It will  be very interesting to see if the change in format brings more of the casual sailors back to Strait racing.  Some folks are just tired of the same race courses year after year and to actually compete in the Northumberland Strait Championship has traditionally meant a commitment of almost every second weekend over the entire season.  Compacting the racing into a single week changes the level of commitment and has arguments both for and against.  Yes, competing in all the races  could mean a week of vacation time but it replaces having to take Thursdays and Fridays for delivery for every race and is probably less of a commitment overall.  Opting in or out of legs is also attractive for those with less time or interest.  Travelling with a fleet and having social opportunities at all of the yacht clubs may bring back some of the camaraderie that marked the beginning of the Association.  I especially like the idea of the cruising rally which can be a good introduction for those who would like to do more sailing but don’t want to be out in the Strait alone.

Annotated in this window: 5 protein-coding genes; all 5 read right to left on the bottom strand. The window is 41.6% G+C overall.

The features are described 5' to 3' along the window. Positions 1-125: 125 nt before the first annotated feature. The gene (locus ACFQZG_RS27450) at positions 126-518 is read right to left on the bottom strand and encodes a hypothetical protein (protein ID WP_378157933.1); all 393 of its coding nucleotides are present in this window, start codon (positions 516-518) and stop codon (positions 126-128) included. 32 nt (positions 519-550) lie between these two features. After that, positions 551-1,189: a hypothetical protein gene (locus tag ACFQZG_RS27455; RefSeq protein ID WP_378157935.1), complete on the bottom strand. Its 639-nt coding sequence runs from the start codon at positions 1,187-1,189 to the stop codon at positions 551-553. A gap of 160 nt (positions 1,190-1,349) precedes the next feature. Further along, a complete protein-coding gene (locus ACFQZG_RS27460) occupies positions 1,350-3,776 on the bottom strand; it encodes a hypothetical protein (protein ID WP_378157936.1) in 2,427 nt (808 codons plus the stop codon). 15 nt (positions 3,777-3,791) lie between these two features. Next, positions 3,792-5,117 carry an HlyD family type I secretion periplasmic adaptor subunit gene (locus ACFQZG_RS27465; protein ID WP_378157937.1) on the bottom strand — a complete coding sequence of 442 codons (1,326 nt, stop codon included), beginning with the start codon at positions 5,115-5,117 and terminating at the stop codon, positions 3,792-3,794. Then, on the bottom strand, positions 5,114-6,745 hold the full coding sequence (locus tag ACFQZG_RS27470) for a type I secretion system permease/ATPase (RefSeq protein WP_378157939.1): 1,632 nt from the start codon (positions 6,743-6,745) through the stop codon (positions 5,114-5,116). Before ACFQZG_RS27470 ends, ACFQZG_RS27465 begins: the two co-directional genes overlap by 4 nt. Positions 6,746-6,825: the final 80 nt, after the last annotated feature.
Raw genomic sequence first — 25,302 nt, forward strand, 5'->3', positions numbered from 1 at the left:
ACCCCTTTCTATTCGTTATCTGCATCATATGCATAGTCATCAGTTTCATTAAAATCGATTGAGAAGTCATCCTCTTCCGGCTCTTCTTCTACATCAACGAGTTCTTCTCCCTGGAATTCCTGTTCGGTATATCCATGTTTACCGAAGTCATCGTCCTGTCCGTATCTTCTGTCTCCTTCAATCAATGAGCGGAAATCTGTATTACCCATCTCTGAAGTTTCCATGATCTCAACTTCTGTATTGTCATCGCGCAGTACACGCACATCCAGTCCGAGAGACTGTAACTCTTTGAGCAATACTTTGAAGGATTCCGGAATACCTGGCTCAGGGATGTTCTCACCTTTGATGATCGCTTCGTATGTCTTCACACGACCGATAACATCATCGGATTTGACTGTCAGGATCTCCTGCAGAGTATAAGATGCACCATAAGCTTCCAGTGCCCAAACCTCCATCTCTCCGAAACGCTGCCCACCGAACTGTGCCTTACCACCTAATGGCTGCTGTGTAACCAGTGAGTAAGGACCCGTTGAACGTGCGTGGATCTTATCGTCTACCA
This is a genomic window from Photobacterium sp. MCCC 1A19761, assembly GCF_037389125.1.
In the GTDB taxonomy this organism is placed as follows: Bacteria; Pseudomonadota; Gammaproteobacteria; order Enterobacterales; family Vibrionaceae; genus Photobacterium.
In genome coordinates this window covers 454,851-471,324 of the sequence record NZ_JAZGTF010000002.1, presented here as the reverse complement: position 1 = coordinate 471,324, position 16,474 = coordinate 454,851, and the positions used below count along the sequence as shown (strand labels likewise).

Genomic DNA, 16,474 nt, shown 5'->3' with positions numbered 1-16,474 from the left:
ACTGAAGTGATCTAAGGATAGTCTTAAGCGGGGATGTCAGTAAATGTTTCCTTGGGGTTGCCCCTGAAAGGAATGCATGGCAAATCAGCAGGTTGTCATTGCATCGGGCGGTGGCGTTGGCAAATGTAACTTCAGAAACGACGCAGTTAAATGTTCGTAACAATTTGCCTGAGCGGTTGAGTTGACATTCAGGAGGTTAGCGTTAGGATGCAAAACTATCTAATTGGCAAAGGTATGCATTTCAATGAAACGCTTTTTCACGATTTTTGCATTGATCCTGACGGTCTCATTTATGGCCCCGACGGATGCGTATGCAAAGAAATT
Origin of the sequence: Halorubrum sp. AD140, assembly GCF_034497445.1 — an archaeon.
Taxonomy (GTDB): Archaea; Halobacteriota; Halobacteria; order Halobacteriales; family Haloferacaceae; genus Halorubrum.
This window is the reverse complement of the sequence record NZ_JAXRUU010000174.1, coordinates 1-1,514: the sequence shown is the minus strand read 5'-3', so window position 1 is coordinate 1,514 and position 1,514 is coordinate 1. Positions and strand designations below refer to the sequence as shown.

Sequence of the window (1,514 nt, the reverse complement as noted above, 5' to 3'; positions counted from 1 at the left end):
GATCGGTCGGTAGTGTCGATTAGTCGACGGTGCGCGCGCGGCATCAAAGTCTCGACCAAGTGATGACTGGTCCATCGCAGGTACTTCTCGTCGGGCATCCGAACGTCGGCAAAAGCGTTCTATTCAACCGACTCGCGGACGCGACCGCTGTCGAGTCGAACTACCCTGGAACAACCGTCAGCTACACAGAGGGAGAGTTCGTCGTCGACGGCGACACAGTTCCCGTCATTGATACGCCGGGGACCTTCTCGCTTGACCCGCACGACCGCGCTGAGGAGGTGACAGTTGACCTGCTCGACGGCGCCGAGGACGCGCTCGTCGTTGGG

As always, this requires a commitment on the part of the Clubs themselves. In the recent past arrangement for starts and finishes at some clubs have left something to be desired and while several clubs hare noted for their hospitality others pretty much ignored the racers. Besides boats, skippers and crews the Strait Challenge will need the whole-hearted support of the Clubs across the region, and even more importantly a dedicated cadre of volunteers. Also needed are champions to promote the race in each of the five yacht clubs involved.

What ever your role –  skipper or deck fluff, racer or cruiser, race finisher or bar-tender (or bar attender),  mark your calendar for 27-31 July and tell your friends. It promises to be a great week of sailing.